The original of this sunny picture, which is in the National Gallery at Florence, is one of the rare specimens of the bright style of TITIAN; and it is worthy of remark that this countenance with her golden locks, varied by Titian in several pictures and passing under different names, appears to be borrowed from Giorgione's portrait of his wife at Venice, so much admired by Lord Byron, and alluded to in the following lines: "And when you to Manfredi's palace go,/ That picture, howsoever fine the rest,/ Is loveliest to my mind of all the show;/ . . . 'Tis but a Portrait of his son and wife/ And self; but such a woman! love in life." TIZIANO VECELLI, called Titian; born at Cador, in 1480, and died in 1576, aged 96. From Giorgione, and a Constant study of nature, TITIAN acquired unrivalled excellence in colouring, fresh and mellow, combining sweetness with force. He was the bosom friend of Emperor Charles V, and all the monarchs of Europe sought distinction from his pencil. He painted in all the capital cities of Italy, but the most splendid offers failed to induce him to abandon his native country, where he enjoyed an universal homage. [Pp. 8-9; ellipses appear in the catalogue.]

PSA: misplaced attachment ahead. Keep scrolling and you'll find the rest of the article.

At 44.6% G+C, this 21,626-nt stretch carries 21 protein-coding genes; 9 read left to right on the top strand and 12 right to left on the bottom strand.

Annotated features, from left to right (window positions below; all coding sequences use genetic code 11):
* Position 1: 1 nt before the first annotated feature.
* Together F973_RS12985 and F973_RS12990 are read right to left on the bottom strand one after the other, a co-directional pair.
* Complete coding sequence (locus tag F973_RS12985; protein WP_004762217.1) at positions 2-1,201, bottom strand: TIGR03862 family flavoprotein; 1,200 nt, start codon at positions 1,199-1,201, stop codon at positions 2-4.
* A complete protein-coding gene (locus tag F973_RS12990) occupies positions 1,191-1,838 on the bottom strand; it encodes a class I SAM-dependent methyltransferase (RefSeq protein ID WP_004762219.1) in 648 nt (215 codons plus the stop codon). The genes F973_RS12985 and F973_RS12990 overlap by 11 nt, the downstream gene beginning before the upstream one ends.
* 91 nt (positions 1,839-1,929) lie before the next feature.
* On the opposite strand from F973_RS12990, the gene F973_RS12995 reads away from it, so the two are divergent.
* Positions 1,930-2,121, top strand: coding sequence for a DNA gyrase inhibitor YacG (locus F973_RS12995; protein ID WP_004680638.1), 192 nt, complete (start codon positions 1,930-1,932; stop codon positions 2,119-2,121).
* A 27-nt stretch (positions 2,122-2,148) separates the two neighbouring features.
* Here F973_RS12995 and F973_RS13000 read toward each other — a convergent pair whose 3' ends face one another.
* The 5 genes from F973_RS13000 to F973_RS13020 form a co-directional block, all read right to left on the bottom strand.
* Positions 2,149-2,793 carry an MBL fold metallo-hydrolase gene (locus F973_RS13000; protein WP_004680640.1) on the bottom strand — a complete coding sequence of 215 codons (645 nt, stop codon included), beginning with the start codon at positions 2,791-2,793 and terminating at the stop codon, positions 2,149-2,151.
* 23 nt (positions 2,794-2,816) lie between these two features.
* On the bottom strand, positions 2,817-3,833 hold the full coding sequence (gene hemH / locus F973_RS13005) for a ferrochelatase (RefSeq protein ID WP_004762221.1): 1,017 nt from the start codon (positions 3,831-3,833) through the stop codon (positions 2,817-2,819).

Catalogue of Peale's Italian Pictures, now exhibiting at Sully and Earle's Gallery. In Chestnut opposite the State-House. Admittance 25 cents--children half price--Season Tickets 50 cents. Philadelphia: Printed for the Publisher. 1831.